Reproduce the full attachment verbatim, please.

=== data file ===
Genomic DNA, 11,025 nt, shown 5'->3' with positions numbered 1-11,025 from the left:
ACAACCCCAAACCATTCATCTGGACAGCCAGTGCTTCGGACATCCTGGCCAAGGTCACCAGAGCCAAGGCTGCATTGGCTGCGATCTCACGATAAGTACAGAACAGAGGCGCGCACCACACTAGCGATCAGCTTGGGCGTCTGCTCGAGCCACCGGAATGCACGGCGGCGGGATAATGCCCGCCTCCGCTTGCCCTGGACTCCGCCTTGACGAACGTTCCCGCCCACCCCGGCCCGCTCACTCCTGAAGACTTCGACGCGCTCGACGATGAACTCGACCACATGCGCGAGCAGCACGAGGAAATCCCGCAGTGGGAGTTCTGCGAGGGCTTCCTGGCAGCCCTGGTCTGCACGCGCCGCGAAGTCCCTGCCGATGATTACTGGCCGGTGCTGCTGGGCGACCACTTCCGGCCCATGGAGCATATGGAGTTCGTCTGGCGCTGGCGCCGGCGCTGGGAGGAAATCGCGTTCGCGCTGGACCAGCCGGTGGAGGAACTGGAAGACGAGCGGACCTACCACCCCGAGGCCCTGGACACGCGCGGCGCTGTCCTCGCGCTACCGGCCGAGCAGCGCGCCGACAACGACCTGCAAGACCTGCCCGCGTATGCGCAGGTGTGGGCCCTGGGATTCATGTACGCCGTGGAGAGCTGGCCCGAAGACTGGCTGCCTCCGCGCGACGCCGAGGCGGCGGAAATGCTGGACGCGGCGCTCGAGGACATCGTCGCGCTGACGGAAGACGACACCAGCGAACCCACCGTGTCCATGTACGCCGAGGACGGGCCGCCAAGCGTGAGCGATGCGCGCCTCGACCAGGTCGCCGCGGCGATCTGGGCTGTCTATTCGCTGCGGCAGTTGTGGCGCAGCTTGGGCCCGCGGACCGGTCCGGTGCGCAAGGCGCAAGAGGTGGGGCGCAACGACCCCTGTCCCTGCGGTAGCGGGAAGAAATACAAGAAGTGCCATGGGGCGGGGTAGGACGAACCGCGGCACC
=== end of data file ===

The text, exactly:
Genomic DNA, 11,025 nt, shown 5'->3' with positions numbered 1-11,025 from the left:
ACAACCCCAAACCATTCATCTGGACAGCCAGTGCTTCGGACATCCTGGCCAAGGTCACCAGAGCCAAGGCTGCATTGGCTGCGATCTCACGATAAGTACAGAACAGAGGCGCGCACCACACTAGCGATCAGCTTGGGCGTCTGCTCGAGCCACCGGAATGCACGGCGGCGGGATAATGCCCGCCTCCGCTTGCCCTGGACTCCGCCTTGACGAACGTTCCCGCCCACCCCGGCCCGCTCACTCCTGAAGACTTCGACGCGCTCGACGATGAACTCGACCACATGCGCGAGCAGCACGAGGAAATCCCGCAGTGGGAGTTCTGCGAGGGCTTCCTGGCAGCCCTGGTCTGCACGCGCCGCGAAGTCCCTGCCGATGATTACTGGCCGGTGCTGCTGGGCGACCACTTCCGGCCCATGGAGCATATGGAGTTCGTCTGGCGCTGGCGCCGGCGCTGGGAGGAAATCGCGTTCGCGCTGGACCAGCCGGTGGAGGAACTGGAAGACGAGCGGACCTACCACCCCGAGGCCCTGGACACGCGCGGCGCTGTCCTCGCGCTACCGGCCGAGCAGCGCGCCGACAACGACCTGCAAGACCTGCCCGCGTATGCGCAGGTGTGGGCCCTGGGATTCATGTACGCCGTGGAGAGCTGGCCCGAAGACTGGCTGCCTCCGCGCGACGCCGAGGCGGCGGAAATGCTGGACGCGGCGCTCGAGGACATCGTCGCGCTGACGGAAGACGACACCAGCGAACCCACCGTGTCCATGTACGCCGAGGACGGGCCGCCAAGCGTGAGCGATGCGCGCCTCGACCAGGTCGCCGCGGCGATCTGGGCTGTCTATTCGCTGCGGCAGTTGTGGCGCAGCTTGGGCCCGCGGACCGGTCCGGTGCGCAAGGCGCAAGAGGTGGGGCGCAACGACCCCTGTCCCTGCGGTAGCGGGAAGAAATACAAGAAGTGCCATGGGGCGGGGTAGGACGAACCGCGGCACC